© UNICEF/HQ06-0197/Kamber

In Djibouti’s arid landscape, UNICEF and its partners support mobile feeding, health and education programmes as well as the provision of safe water and sanitation.


The results of the Multiple Indicator Cluster Survey 3 conducted in 2006 indicated an overall acute malnutrition rate of up to 20.7 per cent with 7.5 per cent of the population being severely malnourished. This is an alarming level by any standard, and largely exceeds the critical threshold of 15 per cent as defined by the World Health Organization (WHO). The worsening of the nutritional status started several years ago as shown by the 2002 Pan Arab Project for Family Health (PAPFAM) survey with a prevalence rate of acute malnutrition of 17.9 per cent, including 5.9 per cent for severe malnutrition. These data indicate that the nutritional status of children did not improve between 2002 and 2006. This is a typical situation of a ‘forgotten emergency’ detrimental to children’s survival.

While the case fatality rate among children suffering severe acute malnutrition dropped from 11 per cent in 2006 to 6 per cent at the end of June 2007, the issue is that less than 30 per cent of under-five children suffering from acute malnutrition are currently treated.

Djibouti, a semi-desert country, is affected by scarcity of water due to poor quality water and difficult access to available resources essentially abstracted from groundwater (more than 95 per cent). There is not a single perennial stream in country. When the too rare rains do occur, they regularly give life to untamed seasonal rivers, which pour almost untapped tremendous quantities of water in the Red Sea through well known – and by now feared, since the 2004 major floods – ‘oued flooding’. Many children, particularly girls, drop out of school and are denied their right to education because they are busy fetching water. The most deprived populations have to travel up to 30 km (return trip) daily to collect safe drinking water. In rural areas, 49.1 per cent of people do not have access to a protected source of drinking water, out of which at least 30 per cent resort to unprotected sources not conform to minimum sanitary requirements..


Nutrition: In 2008 UNICEF will support the country to reach at least 70 per cent of severely malnourished children and reduce the case fatality rate under 5 per cent through the following activities: scale up case management of moderate and severe acute malnutrition within health facilities and at community level; procure supplies for malnutrition case management; train health and community workers; reinforce nutrition education at community level; promote infant and young child feeding; strengthen nutritional surveillance; administer vitamin A supplementation; reinforce monitoring activities.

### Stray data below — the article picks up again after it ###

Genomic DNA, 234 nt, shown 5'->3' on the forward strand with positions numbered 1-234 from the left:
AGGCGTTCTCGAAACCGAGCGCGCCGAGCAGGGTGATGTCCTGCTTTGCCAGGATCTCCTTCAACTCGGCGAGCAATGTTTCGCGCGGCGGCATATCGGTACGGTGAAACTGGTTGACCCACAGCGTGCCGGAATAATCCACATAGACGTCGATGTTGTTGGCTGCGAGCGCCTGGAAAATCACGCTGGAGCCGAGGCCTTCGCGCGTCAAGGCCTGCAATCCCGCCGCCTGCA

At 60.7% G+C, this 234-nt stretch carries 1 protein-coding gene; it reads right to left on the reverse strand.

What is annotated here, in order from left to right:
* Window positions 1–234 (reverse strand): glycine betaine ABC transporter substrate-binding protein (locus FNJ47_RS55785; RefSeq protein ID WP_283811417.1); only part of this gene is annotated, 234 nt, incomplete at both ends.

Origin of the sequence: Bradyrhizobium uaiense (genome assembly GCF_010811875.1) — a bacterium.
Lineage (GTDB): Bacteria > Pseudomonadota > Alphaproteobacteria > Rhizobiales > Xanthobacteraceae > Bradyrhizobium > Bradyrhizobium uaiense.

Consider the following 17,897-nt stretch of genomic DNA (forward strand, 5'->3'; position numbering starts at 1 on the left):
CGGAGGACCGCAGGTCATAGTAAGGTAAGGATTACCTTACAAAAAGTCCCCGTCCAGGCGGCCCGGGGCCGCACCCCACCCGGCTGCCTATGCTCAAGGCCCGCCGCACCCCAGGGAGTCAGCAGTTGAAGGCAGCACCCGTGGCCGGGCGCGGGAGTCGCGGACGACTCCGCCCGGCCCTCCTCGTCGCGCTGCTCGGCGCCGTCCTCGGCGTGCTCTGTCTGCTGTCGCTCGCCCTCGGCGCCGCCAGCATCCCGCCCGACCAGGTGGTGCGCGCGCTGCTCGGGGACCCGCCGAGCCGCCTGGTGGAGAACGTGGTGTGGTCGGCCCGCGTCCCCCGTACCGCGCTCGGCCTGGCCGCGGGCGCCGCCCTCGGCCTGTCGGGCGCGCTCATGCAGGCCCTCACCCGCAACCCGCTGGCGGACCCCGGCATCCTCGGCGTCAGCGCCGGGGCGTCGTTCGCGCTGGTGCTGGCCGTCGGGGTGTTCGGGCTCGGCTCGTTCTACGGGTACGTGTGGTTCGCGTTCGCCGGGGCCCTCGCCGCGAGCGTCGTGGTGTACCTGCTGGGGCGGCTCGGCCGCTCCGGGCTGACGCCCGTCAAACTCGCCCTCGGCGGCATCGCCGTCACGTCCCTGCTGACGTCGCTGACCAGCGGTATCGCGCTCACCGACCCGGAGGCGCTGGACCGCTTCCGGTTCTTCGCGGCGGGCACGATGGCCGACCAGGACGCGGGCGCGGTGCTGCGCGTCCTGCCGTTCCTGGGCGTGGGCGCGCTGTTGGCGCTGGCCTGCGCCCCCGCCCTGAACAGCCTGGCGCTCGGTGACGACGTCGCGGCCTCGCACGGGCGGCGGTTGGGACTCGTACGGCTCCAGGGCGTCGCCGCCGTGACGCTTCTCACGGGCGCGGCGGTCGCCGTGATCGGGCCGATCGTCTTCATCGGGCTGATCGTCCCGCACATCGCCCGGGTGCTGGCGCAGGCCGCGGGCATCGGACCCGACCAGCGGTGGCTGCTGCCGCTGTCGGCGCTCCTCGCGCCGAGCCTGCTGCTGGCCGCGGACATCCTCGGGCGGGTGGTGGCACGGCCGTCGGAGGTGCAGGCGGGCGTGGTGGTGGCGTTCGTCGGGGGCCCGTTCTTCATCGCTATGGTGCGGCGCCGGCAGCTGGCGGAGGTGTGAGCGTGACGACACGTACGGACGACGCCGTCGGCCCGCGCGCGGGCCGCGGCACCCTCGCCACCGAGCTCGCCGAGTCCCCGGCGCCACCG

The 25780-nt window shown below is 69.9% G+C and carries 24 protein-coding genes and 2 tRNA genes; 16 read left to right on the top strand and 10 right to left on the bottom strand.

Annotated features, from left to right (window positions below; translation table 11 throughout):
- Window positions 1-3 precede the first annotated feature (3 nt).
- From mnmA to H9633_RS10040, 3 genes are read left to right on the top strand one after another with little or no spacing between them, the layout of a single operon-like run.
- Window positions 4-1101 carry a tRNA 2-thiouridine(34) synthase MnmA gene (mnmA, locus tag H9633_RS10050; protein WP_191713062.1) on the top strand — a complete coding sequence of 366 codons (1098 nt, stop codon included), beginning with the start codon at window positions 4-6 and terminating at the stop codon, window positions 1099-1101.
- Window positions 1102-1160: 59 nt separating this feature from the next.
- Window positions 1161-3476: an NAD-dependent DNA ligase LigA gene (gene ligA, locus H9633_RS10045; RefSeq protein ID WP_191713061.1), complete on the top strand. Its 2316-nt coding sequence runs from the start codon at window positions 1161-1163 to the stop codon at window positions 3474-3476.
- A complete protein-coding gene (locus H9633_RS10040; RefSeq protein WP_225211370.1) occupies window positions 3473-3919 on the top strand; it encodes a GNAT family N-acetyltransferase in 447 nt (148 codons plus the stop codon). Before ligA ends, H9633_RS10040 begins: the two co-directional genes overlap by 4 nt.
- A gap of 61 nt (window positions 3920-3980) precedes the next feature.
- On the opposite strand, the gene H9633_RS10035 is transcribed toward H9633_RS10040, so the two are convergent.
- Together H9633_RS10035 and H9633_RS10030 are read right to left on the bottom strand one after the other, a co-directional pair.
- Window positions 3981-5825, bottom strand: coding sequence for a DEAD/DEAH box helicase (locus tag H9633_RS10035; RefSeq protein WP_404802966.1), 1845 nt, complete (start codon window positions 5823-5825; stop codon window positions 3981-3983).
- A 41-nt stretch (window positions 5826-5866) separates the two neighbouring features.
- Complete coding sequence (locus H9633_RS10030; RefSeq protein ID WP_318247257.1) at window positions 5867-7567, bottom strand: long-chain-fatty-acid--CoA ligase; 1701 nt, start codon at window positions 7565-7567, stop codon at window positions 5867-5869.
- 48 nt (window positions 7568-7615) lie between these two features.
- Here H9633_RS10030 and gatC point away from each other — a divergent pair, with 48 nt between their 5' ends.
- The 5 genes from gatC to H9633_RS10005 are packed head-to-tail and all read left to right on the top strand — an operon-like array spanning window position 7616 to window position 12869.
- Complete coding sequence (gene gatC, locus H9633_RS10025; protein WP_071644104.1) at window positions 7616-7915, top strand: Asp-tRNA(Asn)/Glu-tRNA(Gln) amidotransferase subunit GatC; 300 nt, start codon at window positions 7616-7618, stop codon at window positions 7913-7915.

Water, sanitation and hygiene: UNICEF will focus on the rehabilitation of water pumping stations and promote diversity of water abstraction systems in rural areas; strengthen institutional and communities’ capacity; and promote sanitation and hygiene. Some of the key expected results will be the rehabilitation of 15 pumping stations; the protection of 90 traditional wells and the use of handpumps; the provision of 315 family water treatment kits; the training of 315 people on rural water infrastructure maintenance; and the construction of 15 latrines in public services.

Summary of UNICEF financial needs for 2008
Sector US$
Nutrition 700,000
Water, sanitation and hygiene 1,300,000
Total* 2,000,000

* The total includes a maximum recovery rate of 7 per cent. The actual recovery rate on contributions will be calculated in accordance with UNICEF Executive Board Decision 2006/7 dated 9 June 2006.


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